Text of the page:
The Sneaky Girl's Guide To Cosmetic Enhancements

Illustrated by Anna Sudit.
Let's get one thing out of the way first: We're not saying anybody needs plastic surgery, fillers, or any other cosmetic enhancements. Love what you've got — that's our motto. At the same time, we know plenty of people who feel a bit better with their wrinkles softened or their nose straightened. That's okay, too.
Not that it's easy to say who's had a little "help" and who's natural. These days, the frozen-faced Botox look is passé, and breast enhancements are often so subtle that they look untouched. "It's really individual," says Michael C. Edwards, MD,, a plastic surgeon in Las Vegas and the president of the American Society for Aesthetic Plastic Surgery. "Some women have absolutely stunning lips, and they've never had a thing done. Some have thin lips and use a little filler."
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To find out how people are using cosmetic surgery and injectables in stealth mode, we found 10 not-so-obvious treatments that deliver results. Some are quick and temporary, while others are serious surgeries. The point is, you can't always tell — and that's just how many people like it.


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Illustrated by Anna Sudit.
The Eye Enlarger
You can use Botox for much more than reducing frown lines. "A lot of treatments are off-label," says Jeannette Graf, MD, assistant clinical professor of dermatology at Mount Sinai Medical Center in New York. This means they're not officially endorsed — but that a well-trained provider could use the drug to create various cosmetic effects.

One surprising example: You can use Botox to subtly shift the shape of the eyes. "Injecting in the correct areas of the eye muscles can make the eye look larger," Dr. Graf says, "but it's not for beginners." As for "preventative" Botox, she says there's no such thing — it's meant to be used for existing conditions. "I turn some people away," she says. "If you see lines at rest, then you may be a candidate."

While we think there should be no shame around these injections, not everyone wants to share. Hence, this sneaky trick. A while back, a friend of ours met with us, looking fantastic: bright-eyed, relaxed, awake. "Did you just get back from a tropical vacation?" we wondered. "Nope," he said. "Just got a haircut." Except, he later admitted, he'd also recently had Botox. "I schedule my Botox a few days before my haircuts, so everyone thinks I look great because of the haircut," he said gleefully. Fooled us.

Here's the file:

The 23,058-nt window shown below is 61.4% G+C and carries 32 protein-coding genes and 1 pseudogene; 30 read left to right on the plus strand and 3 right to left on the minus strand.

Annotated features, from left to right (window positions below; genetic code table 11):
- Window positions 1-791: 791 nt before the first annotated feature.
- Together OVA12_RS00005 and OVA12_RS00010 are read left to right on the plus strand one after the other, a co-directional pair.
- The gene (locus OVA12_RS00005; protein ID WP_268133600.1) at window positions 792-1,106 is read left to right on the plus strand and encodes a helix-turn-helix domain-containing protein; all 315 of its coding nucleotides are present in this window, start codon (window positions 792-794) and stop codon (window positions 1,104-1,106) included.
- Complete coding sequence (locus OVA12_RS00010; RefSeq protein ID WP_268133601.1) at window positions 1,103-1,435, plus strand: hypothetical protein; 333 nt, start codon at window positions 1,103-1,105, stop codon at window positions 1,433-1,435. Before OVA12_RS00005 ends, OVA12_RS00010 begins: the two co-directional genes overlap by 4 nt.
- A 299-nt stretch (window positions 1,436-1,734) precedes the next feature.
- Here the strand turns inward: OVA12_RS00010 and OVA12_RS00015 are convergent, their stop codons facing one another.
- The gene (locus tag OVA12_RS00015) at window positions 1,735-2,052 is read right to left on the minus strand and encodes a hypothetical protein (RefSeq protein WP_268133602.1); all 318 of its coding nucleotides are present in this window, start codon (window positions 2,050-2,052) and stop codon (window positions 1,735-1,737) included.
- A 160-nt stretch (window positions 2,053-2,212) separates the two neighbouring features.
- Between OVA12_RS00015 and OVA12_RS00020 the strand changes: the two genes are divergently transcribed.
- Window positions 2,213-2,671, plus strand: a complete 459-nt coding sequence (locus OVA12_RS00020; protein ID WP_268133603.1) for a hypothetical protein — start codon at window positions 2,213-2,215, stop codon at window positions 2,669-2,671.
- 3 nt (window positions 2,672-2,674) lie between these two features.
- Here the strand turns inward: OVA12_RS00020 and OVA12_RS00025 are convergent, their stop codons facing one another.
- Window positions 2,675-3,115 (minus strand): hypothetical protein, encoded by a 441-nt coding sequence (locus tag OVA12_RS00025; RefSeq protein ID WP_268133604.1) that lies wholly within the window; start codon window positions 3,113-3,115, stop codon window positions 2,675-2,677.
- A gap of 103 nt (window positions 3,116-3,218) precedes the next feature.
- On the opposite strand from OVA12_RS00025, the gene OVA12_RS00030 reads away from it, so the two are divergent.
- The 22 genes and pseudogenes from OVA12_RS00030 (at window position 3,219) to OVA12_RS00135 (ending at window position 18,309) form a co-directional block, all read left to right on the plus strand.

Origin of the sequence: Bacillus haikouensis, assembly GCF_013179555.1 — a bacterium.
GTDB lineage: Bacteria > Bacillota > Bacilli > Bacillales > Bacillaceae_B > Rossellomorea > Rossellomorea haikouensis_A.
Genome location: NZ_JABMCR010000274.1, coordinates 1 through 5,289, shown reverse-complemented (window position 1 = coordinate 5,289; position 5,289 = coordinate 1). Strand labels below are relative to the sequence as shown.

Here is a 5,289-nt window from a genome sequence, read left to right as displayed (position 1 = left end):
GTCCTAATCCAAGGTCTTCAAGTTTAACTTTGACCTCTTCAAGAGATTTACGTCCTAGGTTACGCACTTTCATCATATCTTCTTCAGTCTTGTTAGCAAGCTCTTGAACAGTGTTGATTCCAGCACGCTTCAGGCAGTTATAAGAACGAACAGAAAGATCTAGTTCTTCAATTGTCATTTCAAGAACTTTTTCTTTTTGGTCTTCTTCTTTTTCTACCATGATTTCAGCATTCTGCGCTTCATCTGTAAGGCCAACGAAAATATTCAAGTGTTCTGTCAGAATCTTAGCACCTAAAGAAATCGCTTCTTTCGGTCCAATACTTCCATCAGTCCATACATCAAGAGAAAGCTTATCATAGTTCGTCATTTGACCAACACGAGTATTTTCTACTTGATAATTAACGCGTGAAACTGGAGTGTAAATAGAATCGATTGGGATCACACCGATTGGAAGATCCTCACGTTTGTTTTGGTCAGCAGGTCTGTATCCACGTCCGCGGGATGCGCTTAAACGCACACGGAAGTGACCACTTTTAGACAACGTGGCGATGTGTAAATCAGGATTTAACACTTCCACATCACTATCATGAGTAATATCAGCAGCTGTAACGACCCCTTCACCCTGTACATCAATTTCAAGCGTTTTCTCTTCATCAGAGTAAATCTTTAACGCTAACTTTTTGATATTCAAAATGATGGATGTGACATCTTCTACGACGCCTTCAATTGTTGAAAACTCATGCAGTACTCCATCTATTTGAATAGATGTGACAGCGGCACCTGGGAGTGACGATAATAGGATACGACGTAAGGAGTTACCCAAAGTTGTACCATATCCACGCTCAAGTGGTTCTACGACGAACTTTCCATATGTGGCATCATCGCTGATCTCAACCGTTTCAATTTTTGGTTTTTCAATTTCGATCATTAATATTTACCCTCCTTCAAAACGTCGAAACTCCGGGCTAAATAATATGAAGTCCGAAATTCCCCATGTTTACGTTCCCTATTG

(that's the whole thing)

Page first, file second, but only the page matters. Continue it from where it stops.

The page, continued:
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Illustrated by Anna Sudit.
The Jawline Contour
Bubblicious addicts, take note: All that gum-chewing can make the chewing muscle — and, consequently, the face — look heftier. "People who chew a lot of gum can develop thick masseter muscles," Dr. Graf says. To contour and define the jawline, you can use a small amount of Botox.

The result: "It can look more soft and pointed," Dr. Graf notes, adding that it can also help with TMJ disorders. (In that case, the benefits could be more medical than cosmetic, so your insurance may cover it.)
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Illustrated by Anna Sudit.
The Dark-Circle Stopper
We've been hearing a lot of quiet buzz about this sly eye trick lately — and everyone who's done it swears that it keeps their tired "panda eyes" at bay.

Using a hyaluronic-acid filler such as Belotero or Juvéderm, a dermatologist injects the tear troughs (the spots just under the eyes). "Injectable filler in the tear trough makes the circles softer," says Dr. Graf. "They're less obvious, and I've seen it still look good a year later."
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Illustrated by Anna Sudit.
The Anti-Frown
People whose mouths naturally turn downward are often asked why they're not smiling. Bitchy Resting Face is real, and it's really annoying when people are constantly asking why you're upset, or if you're mad about something.

If it's becoming a personal annoyance to you, a bit of Botox can turn that frown upside down, says Dr. Graf. "A small amount of Botox in the depressor anguli oris muscle" — that's a muscle associated with frowning — "can make the lips turn upward." The effect lasts for a few months of smiling (or, at least, not frowning).
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Illustrated by Anna Sudit.
The Mini-Nose Job
Long gone are the days of a one-size-fits-all button nose. Today, people may choose to refine their shapes, but they don't want to lose them completely. "If somebody has a large dorsal hump on the top, they just want to take it down," Dr. Edwards says.

Traditional rhinoplasty is one way to go, but for a temporary fix, some turn to fillers. "If somebody has a bit of a bump, maybe they had a fracture of their nose — it can be wonderful," Dr. Edwards says. "It's a temporary change, but it can help them a lot."